Identifying the first episode of mania or depression and receiving early treatment is essential to managing bipolar disorder. In most cases, a depressive episode occurs before a manic episode, and many patients are treated initially as if they have major depression. Usually, the first recognized episode of bipolar disorder is a manic episode. Once a manic episode occurs, it becomes clearer that the person is suffering from an illness characterized by alternating moods. Because of this difficulty with diagnosis, family history of similar illness or episodes is particularly important. People who first seek treatment as a result of a depressed episode may continue to be treated as someone with unipolar depression until a manic episode develops. Ironically, treatment of depressed bipolar patients with antidepressants can trigger a manic episode in some patients.

Who Gets Bipolar Disorder

Bipolar disorder affects about 2 million people in the United States in any given year. Both men and women are affected at the same rate. There are few risk factors that reliably predict a significant increased likelihood of being diagnosed with bipolar disorder.

Genetics and one’s family history appear to both have some influence over the likelihood of being diagnosed with bipolar disorder. Bipolar disorder is more common in those who have a sibling or parent with the illness and in families having several generations affected with mood disorders.

Differing rates of bipolar disorder have not been reported for different races. Lower socioeconomic status may be slightly linked to a higher rate of bipolar disorder.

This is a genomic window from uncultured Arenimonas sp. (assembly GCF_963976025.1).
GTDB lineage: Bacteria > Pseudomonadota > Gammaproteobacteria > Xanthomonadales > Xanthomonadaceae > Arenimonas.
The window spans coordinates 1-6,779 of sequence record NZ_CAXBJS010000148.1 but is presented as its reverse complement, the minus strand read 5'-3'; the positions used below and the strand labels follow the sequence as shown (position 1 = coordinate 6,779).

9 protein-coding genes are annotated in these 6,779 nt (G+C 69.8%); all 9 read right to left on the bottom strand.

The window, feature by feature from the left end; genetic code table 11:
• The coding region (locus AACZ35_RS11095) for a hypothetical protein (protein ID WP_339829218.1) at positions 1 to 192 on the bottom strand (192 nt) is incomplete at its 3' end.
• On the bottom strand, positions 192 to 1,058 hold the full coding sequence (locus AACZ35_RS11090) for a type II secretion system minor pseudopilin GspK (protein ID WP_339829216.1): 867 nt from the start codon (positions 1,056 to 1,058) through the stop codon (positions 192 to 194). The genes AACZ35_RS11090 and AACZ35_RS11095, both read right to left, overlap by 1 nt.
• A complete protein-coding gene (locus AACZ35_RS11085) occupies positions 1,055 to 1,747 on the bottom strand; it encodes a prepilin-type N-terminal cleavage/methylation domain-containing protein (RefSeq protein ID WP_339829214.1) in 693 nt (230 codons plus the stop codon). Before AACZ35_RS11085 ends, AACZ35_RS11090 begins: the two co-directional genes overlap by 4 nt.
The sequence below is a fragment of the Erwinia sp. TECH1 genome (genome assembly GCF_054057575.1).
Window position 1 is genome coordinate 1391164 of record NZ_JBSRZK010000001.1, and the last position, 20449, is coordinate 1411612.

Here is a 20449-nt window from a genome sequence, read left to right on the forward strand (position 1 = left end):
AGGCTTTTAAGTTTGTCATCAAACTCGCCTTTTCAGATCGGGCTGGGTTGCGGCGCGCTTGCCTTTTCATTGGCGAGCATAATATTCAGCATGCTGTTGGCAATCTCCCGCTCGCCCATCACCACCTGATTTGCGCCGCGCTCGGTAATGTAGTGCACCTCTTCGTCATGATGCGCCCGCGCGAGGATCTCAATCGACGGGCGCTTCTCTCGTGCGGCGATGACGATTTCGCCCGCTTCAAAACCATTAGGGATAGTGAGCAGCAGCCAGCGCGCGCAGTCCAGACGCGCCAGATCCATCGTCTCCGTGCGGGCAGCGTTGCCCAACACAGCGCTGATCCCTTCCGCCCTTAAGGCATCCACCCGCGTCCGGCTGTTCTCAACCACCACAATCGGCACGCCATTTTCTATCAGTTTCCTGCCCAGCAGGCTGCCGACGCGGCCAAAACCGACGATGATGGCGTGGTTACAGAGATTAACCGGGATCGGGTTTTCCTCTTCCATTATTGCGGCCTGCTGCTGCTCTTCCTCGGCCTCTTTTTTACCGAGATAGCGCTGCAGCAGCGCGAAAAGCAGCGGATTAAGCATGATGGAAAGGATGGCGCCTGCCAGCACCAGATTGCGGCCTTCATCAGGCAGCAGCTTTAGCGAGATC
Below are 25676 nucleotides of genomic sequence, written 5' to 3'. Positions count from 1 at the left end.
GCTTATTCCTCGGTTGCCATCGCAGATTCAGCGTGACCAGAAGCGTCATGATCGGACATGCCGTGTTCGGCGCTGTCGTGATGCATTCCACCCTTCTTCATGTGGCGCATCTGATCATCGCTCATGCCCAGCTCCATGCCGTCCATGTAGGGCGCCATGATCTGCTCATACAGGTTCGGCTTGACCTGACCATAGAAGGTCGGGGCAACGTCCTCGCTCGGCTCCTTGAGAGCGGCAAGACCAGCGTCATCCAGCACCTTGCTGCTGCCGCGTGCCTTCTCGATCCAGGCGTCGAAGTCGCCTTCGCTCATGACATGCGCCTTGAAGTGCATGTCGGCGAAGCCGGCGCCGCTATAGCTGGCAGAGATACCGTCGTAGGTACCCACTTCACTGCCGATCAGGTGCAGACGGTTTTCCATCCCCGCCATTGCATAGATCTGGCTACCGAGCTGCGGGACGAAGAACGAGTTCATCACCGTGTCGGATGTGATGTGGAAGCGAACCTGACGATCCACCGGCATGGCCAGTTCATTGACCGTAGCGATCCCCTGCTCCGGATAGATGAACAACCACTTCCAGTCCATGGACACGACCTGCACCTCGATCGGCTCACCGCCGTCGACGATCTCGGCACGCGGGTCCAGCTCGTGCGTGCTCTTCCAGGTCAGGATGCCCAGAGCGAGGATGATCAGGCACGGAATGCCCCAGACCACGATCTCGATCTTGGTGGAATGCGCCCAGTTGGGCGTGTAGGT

Men and women have an equal chance of being diagnosed with the disorder. The first episode in men tends to be a manic episode, while women are more likely to first experience a depressive episode.

The estimated average age for the onset of bipolar disorder is during the early 20s, although there have been reports of the disorder beginning as early as elementary school. In fact, bipolar disorder appears before age 20 in about one in five manic individuals.

Younger patients first may suffer cyclothymia, which is basically a less extreme form of bipolar disorder characterized by hypomanic and mild depressive episodes. Although people with cyclothymia display less intense symptoms, nearly half of them will progress to having a full manic episode. Younger patients who have full manic episodes are called juvenile bipolar patients.

Causes of Bipolar Disorder

The cause of bipolar disorder is not entirely known. Genetic, neurochemical and environmental factors probably interact at many levels to play a role in the onset and progression of bipolar disorder. The current thinking is that this is a predominantly biological disorder that occurs in a specific part of the brain and is due to a malfunction of the neurotransmitters (chemical messengers in the brain). As a biological disorder, it may lie dormant and be activated spontaneously or it may be triggered by stressors in life.

Although, no one is quite sure about the exact causes of bipolar disorder, researchers have found these important clues:

Genetic factors in Bipolar Disorder

  • Bipolar disorder tends to be familial, meaning that it “runs in families.” About half the people with bipolar disorder have a family member with a mood disorder, such as depression.
  • A person who has one parent with bipolar disorder has a 15 to 25 percent chance of having the condition.
  • A person who has a non-identical twin with the illness has a 25 percent chance of illness, the same risk as if both parents have bipolar disorder.
  • A person who has an identical twin (having exactly the same genetic material) with bipolar disorder has an even greater risk of developing the illness about an eightfold greater risk than a nonidentical twin.
  • Studies of adopted twins (where a child whose biological parent had the illness is raised in an adoptive family untouched by the illness) has helped researchers learn more about the genetic causes vs. environmental and life events causes.

Neurochemical Factors in Bipolar Disorder